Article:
November 26, 2018 / 2:37 AM / a year ago

Japan November factory activity expands at slowest pace in two years: flash PMI

TOKYO (Reuters) - Japanese manufacturing activity expanded at the slowest pace in two years in November and new orders contracted for the first time since September 2016, a preliminary survey showed, raising doubt about growth prospects for the current quarter.

FILE PHOTO - A worker is seen at an assembly line of Honda Motor Co.'s motorcycles at Honda's Kumamoto factory in Ozu town, Kumamoto prefecture, Japan, September 13, 2016. REUTERS/Naomi Tajitsu/File Photo

The Flash Markit/Nikkei Japan Manufacturing Purchasing Managers’ Index (PMI) fell to a seasonally adjusted 51.8 in November from a final 52.9 in October.

The index remained above the 50 threshold that separates contraction from expansion for the 27th consecutive month.

However, the flash reading was the weakest for a month since November 2016, and a significant drop from October’s six-month peak.

“The underlying trend appears to be skewed to the downside,” said Joe Hayes, economist at IHS Markit, which compiles the survey.

“Indeed, the fall in new orders is a worrying development as easing global growth momentum coupled with a weak domestic backdrop could spell further demand woes for Q4.”

The survey data suggests manufacturers have already begun to pare expectations. They continued to expect output to rise in future, but the degree of optimism declined for a sixth straight month.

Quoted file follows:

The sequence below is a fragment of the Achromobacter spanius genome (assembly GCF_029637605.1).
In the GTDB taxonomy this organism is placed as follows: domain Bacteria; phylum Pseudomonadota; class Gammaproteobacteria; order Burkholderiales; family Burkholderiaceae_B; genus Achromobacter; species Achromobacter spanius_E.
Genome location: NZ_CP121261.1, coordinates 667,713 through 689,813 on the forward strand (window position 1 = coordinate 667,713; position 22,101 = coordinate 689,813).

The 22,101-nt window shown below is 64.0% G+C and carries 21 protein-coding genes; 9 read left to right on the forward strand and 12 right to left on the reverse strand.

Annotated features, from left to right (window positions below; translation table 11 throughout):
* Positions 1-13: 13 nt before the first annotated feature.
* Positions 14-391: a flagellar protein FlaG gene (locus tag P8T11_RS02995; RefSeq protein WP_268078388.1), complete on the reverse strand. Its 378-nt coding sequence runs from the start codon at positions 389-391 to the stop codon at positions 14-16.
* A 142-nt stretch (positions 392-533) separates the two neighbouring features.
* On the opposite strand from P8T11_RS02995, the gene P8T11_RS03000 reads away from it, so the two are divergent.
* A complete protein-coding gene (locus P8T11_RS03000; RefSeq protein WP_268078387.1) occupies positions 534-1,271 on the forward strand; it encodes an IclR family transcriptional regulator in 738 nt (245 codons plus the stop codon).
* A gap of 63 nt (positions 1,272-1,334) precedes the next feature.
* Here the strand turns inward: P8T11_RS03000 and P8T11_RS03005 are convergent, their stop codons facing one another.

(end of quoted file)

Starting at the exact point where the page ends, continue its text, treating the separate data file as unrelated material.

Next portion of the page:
The index for new orders dropped to 49.6 from 52.6 in October, while that for new export orders showed expansion, though at a slower pace.

Output expanded again, according to the flash reading, though it grew less than in October.

The index for new export orders, a leading indicator of shipments from Japan, slipped to 50.8 from 51.1 the previous month.

Japan’s economy, the world’s third largest, shrank more than expected in the third quarter, hit by natural disasters and sluggish exports.

While the economy is expected to return to growth this quarter as effects from natural disasters fade, slowing global demand and the intensifying U.S.-China trade war cloud the outlook for export-reliant Japan.

(This version of the story has been refiled to fix headline formatting, adds slug)

Reporting by Tetsushi Kajimoto; Editing by Richard Borsuk

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